By Christopher Zoukis / BlogCritics.org
Haute couture is big business in San Francisco, the City by the Bay, a hip and with-it kind of place. Lots of money, lots of well-paid high-tech drones working for start-ups. Still, since haute couture’s business model revolves around super-expensive exclusivity that then trickles down to the masses by way of knock-offs and prêt-à-porter lines, even well-paid techies can’t afford the good stuff. The reigning business model either cuts them out of the running or relegates them to looking just like everyone else. Bummer!
Branding is essential to haute couture’s business model. The more exclusive the brand the more the lumpenproletariat lust for it. Everyone wants to feel special and be perceived as one of the elite. The appeal is emotional, which, as most marketing experts are quick to point out, is why people buy things. It’s what keeps businesses in business. Luxury car makers operate on the same principle – BMW, Mercedes, Lexus, Infiniti, Ferrari, Tesla, ad nauseam. People want what they can’t afford or can’t have. It’s human nature.
This means most people are doomed to unrequited lust. Unless they marry well or happened to invest in Google when it was less than $100 a share, it’s not happening. They should just resign themselves to shopping at Walmart, Target or Forever 21.
Enter the mistress of mechanical advantage, whose name is Trudy Hodges. Ms. Hodges in not only a sorceress with needle and thread, she also has a happy knack for business. She created a unique business model for her own line of clothing, one that maintains exclusivity but doesn’t require customers to hock their first-born child or make a deal with the Devil or sell their body parts on eBay.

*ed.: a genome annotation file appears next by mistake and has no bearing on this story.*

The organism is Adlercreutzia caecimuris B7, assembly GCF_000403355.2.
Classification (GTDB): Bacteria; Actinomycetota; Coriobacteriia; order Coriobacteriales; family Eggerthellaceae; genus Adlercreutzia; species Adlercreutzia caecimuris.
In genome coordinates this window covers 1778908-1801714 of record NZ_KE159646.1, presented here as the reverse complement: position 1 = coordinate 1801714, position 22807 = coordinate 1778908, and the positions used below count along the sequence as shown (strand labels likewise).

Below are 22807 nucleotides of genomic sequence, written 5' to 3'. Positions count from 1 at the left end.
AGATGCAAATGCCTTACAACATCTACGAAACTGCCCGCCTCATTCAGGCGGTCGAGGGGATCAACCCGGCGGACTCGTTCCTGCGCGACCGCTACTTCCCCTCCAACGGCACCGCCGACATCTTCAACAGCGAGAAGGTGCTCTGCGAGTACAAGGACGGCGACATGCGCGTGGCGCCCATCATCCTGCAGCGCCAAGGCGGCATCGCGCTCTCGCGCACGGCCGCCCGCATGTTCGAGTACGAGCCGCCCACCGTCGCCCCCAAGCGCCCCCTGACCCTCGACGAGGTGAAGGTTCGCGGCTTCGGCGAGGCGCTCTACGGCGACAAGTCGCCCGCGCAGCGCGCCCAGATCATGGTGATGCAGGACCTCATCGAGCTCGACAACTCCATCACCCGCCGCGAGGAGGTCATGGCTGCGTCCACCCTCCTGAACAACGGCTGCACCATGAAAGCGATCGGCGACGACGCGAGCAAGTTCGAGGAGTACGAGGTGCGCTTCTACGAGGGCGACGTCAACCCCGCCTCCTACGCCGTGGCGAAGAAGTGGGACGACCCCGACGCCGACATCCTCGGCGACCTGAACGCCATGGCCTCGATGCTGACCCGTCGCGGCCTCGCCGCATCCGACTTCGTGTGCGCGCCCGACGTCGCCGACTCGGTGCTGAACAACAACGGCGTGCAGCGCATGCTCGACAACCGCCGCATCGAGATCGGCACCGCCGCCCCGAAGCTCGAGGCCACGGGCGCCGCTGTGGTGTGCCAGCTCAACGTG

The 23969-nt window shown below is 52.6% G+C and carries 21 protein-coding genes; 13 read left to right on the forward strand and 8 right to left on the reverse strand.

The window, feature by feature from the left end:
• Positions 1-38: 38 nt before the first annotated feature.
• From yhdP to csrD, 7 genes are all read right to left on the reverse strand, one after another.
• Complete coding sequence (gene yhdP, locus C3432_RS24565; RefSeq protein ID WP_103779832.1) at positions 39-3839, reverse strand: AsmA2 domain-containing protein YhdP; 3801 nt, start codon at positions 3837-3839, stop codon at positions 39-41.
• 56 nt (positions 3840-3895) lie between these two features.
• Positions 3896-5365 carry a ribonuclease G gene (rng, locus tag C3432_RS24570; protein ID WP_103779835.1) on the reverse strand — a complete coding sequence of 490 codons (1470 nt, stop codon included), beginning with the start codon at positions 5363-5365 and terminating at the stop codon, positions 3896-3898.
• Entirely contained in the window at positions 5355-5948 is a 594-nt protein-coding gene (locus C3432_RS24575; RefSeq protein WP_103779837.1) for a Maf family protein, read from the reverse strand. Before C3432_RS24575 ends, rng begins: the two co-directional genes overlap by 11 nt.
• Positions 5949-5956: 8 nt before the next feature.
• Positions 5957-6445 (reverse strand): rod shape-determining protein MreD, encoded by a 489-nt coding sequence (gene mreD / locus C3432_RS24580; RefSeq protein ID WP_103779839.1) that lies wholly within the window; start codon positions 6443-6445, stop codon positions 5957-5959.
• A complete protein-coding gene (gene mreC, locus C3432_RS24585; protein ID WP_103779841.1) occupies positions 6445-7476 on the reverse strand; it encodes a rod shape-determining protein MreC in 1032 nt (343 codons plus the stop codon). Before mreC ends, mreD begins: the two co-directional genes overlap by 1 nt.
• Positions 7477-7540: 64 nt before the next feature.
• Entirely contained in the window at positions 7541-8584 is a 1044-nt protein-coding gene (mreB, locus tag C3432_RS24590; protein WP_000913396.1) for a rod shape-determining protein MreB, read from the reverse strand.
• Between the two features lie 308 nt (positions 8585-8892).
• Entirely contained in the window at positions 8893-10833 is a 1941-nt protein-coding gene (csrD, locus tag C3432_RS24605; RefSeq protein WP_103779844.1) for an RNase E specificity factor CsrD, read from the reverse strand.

The company is called Poppy von Frohlich. And even though the name sounds like a cross between Pippy Longstocking and the Austrian army, the designs are anything but Teutonic. PvF’s clothing spans the spectrum from avant-garde to retro, including Italian wool coats with cotton flannel or thick satin linings and cotton crochet dresses. But no matter what, it’s just about fashion, always. And it’s green: no muss, no fuss, no waste; it isn’t a line in which half the garments are destined for the dump.
Von Frohlich’s distinctive business model is based on limited exclusivity. Every six weeks Ms. Hodges allows her Muse to envelop her. She designs her offerings and sews samples of them. The designs are posted on her website. One or two orders for each size – from 0 to 12 – are taken. The orders are taken to a local factory, where they are produced. That particular pattern is then retired, never to be produced again. Since each garment is one of, at most, 24 similar items, customers are guaranteed limited exclusivity. And they’re made in the good old U.S.A., in U.S. factories using homegrown labor. No outsourcing of jobs by Poppy von Frohlich.
As Ms. Hodges said, “I specialize in limited edition and quick turn-around times, so this format could only be accomplished by using domestic manufacturing. I enjoy the factories I work with and like to shake the hands of the people making Poppy von Frohlich. Working with factories nearby also makes it possible for me to run my business from home while being a full-time mom.”
The cost of Poppy von Frohlich’s limited editions runs from $90 to $500, with wool coats from $400 to $700. Techies can afford that. Plus, they get to support a local Mom & Pop outfit that invented a successful business model, thumbing its nose at the monoliths of haute couture.
(First published by BlogCritics.org and used here by permission)